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BWW Exclusive: Four of Broadway's Hottest Musical Directors Sound Off About What They Do, Inspirations and How They Do It!

Who helps an actor to sing material a certain way? If you ask the majority of people outside the theater industry they would say people simply sound the way they sound or maybe credit the composer or director. In truth, in the majority of cases in the musical theater world it is the Musical (or Music) Director. This person, who is not eligible for a Tony Award and rarely gets mentioned in reviews, is integral to the product you see and hear.

"We're there on the first day and we teach all the stuff," said Vadim Feichtner, Musical Director of the upcoming Broadway revival of FALSETTOS and composer William Finn's go-to guy. "We help interpret all the stuff. We work with the actors. We work with the orchestra. We conduct the orchestra. We try to make it more than just people singing and get it to a place where it comes alive and becomes theater."

BWW Exclusive: Four of Broadway's Hottest Musical Directors Sound Off About What They Do, Inspirations and How They Do It!

Musical Directors are most associated with the orchestra because they almost always conduct the orchestra. However much of their time is spent with actors. They are usually even involved in casting decisions. "The director is 90% of it," Lon Hoyt, ON YOUR FEET!'s veteran Musical Director/Music Arranger/Keyboard man, said. "But I'm there to either agree or say: 'They can't hit that top note. We can take the song down. Back to you.'"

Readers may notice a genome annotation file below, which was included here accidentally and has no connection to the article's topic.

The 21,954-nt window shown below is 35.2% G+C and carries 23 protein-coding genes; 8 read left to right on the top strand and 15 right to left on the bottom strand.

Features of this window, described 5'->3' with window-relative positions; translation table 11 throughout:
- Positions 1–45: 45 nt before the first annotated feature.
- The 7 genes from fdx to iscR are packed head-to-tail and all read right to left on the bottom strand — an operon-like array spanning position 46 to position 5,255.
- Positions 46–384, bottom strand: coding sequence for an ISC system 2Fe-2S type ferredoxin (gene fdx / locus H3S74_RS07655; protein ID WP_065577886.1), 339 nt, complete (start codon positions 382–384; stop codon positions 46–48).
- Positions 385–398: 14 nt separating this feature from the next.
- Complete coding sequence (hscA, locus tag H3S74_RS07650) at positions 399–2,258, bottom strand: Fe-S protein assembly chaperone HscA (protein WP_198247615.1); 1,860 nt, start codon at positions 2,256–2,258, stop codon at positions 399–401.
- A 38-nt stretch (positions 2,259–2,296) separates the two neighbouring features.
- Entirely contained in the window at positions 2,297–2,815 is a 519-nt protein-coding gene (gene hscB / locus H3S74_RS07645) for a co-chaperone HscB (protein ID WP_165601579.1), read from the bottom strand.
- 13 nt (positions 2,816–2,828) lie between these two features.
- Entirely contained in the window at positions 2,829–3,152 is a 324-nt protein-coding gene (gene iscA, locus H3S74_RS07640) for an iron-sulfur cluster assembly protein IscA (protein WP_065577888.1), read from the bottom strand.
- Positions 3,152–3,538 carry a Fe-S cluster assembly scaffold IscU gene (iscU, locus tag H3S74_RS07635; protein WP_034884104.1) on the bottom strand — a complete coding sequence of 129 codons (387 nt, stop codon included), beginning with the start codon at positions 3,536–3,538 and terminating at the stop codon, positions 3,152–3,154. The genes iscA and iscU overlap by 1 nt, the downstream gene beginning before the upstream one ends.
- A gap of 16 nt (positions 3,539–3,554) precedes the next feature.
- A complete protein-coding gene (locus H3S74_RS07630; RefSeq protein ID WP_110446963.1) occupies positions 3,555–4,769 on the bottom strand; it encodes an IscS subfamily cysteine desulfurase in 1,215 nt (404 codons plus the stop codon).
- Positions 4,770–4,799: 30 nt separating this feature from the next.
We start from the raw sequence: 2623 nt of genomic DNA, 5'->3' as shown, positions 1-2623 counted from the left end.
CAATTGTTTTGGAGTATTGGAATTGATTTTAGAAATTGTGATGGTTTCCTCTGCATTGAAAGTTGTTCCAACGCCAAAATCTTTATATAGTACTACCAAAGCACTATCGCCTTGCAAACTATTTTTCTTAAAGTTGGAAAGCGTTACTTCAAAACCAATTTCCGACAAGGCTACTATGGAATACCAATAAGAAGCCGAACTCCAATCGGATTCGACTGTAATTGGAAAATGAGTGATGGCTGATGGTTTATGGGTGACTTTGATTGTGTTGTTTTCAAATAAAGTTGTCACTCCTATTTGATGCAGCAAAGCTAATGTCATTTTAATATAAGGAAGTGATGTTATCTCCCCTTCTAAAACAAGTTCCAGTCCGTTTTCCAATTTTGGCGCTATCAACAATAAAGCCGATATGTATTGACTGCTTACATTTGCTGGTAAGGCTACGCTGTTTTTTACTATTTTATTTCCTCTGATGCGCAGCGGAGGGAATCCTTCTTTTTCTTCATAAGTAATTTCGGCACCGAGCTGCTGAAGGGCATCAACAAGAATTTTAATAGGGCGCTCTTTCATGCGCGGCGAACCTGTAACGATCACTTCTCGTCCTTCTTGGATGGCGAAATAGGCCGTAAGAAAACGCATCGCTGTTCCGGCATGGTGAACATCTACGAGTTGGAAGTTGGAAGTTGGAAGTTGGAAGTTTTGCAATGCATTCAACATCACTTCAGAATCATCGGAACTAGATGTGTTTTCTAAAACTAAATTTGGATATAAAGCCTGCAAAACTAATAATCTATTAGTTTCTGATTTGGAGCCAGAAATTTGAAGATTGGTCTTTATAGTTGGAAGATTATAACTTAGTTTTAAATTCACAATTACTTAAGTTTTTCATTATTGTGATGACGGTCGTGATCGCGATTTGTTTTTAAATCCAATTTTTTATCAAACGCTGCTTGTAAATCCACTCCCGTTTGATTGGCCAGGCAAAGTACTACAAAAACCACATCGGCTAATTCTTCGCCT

With a show like this CHICAGO revival, which has put in 217 principals and hundreds of ensemble members in its nearly 20 years in existence, Musical Director Leslie Stifelman (who started out with the show as a pianist and became Musical Director in 2003) spends a good amount of her time on casting. There is a constant flow of auditions. Once someone is cast, the Musical Director snaps into teacher mode, occasionally before formal rehearsals begin. Most of the new CHICAGO principals have three to five weeks of rehearsals, but there typically are work sessions ahead of time. Stifelman worked with Melanie Griffith periodically over a six month period before the film star entered CHICAGO.

Likewise, well before rehearsals began for the Broadway production of NATASHA, PIERRE & THE GREAT COMET OF 1812, Broadway newbie Josh Groban turned to Musical Director Or Matias, who has been with the show since its beginnings, for help learning Pierre's sound. Matias-also making his Broadway debut-met with Groban on several occasions, sometimes with writer Dave Malloy and director Rachel Chavkin and other times one-on-one. "From the very beginning his attitude was: 'I want to learn,'" Matias explained. "We talked about vocal quality in terms of technical elements and vocal execution. We'd play some bars and experiment. I'm just as eager to learn from him who Pierre is as he is to learn from me."

BWW Exclusive: Four of Broadway's Hottest Musical Directors Sound Off About What They Do, Inspirations and How They Do It!